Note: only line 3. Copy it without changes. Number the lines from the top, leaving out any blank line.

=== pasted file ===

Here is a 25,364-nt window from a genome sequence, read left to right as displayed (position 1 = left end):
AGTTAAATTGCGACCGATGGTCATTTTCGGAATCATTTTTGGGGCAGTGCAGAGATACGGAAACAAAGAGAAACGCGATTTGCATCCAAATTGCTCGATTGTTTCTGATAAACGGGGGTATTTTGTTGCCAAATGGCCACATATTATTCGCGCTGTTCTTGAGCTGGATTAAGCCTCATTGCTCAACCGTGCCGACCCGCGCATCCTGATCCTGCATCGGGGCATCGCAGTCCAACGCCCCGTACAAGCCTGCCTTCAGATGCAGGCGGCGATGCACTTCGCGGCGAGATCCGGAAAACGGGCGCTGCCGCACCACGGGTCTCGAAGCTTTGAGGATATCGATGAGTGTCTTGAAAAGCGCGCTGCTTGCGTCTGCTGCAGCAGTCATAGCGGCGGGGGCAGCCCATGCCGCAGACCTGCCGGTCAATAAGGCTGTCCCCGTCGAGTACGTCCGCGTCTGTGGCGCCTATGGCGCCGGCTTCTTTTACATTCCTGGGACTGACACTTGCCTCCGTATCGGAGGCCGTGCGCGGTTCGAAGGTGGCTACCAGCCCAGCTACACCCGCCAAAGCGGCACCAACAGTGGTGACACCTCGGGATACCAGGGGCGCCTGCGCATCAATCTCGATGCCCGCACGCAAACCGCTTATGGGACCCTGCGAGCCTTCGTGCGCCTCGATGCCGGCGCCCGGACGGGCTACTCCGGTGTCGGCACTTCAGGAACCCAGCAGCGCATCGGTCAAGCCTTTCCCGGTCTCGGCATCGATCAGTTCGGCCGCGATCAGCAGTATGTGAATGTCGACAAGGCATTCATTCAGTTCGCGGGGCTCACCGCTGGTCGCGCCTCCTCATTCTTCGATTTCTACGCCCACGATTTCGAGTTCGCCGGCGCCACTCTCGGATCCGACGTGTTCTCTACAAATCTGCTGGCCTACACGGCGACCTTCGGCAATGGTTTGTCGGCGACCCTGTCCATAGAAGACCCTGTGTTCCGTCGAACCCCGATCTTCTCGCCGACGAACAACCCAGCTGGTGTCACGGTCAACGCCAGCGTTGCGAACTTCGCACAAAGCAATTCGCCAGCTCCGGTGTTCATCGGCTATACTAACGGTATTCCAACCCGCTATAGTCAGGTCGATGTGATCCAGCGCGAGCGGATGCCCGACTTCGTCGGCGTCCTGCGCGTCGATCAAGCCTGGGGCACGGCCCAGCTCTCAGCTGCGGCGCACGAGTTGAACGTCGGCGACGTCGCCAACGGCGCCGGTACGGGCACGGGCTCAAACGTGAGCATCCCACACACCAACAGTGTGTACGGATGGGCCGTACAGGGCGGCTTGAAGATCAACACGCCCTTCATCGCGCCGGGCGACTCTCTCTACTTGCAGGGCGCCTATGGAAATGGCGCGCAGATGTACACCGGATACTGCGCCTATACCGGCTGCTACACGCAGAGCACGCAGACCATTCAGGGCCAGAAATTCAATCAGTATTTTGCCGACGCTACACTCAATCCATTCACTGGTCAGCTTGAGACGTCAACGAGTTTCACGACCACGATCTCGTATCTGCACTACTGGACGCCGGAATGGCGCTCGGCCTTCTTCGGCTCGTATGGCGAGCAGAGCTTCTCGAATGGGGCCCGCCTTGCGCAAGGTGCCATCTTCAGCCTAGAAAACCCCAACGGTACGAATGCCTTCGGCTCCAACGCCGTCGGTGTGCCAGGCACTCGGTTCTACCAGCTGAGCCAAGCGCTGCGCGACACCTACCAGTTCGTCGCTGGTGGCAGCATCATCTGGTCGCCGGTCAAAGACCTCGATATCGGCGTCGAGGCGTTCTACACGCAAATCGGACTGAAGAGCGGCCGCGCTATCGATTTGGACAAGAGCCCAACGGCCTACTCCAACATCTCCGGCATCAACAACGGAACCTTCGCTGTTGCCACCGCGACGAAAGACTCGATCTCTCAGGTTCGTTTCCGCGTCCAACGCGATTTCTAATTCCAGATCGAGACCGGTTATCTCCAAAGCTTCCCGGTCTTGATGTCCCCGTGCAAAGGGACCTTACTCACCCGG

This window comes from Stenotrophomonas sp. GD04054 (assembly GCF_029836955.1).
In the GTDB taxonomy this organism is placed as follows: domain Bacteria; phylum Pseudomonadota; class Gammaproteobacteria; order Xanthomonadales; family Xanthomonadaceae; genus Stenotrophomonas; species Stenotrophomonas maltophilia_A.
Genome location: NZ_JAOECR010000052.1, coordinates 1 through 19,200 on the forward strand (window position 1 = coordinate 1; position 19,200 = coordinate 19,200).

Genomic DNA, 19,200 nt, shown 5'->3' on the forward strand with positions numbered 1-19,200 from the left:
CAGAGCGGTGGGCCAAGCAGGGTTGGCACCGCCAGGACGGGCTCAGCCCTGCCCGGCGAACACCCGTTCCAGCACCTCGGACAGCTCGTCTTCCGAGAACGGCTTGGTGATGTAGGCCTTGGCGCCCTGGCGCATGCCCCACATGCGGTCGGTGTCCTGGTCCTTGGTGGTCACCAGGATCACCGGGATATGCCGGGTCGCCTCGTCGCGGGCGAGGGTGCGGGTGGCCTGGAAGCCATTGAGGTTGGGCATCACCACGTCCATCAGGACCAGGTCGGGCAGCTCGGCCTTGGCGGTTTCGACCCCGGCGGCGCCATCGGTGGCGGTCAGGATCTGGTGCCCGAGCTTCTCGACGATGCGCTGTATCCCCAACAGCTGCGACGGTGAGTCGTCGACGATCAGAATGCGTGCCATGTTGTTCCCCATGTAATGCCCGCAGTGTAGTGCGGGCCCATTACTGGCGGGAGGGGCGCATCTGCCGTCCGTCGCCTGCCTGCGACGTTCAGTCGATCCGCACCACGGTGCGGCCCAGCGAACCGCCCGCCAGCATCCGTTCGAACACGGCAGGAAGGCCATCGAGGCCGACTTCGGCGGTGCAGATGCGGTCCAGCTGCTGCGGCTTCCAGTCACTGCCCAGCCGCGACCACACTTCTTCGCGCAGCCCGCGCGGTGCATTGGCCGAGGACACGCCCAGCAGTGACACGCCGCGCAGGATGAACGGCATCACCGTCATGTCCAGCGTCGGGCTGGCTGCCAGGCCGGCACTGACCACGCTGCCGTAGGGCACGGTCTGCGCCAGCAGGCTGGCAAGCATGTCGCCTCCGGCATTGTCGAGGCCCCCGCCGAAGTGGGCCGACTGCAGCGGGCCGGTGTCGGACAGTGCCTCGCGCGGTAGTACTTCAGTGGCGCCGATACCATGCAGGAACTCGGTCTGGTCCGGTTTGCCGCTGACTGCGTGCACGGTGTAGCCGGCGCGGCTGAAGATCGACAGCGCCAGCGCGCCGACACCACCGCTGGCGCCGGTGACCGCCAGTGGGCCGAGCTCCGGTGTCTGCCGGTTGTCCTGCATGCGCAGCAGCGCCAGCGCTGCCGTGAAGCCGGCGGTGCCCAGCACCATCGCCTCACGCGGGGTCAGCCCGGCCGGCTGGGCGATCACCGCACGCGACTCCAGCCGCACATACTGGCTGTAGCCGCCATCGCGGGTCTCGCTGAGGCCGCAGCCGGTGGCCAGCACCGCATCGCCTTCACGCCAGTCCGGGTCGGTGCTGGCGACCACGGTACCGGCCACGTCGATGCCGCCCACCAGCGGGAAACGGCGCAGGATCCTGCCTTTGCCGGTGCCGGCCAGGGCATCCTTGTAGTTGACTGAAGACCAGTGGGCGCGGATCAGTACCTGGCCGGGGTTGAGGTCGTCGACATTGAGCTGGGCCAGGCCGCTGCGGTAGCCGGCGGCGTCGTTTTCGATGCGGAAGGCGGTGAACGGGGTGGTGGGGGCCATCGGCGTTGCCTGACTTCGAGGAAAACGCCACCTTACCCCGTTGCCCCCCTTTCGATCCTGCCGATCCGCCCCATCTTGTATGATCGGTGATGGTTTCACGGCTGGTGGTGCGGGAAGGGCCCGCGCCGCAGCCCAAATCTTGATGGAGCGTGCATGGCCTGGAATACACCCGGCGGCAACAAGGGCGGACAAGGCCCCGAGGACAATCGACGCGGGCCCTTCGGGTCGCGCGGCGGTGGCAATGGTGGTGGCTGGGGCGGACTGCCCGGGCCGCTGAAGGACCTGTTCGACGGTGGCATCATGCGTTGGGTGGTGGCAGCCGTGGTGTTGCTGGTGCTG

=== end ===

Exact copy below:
This window comes from Stenotrophomonas sp. GD04054 (assembly GCF_029836955.1).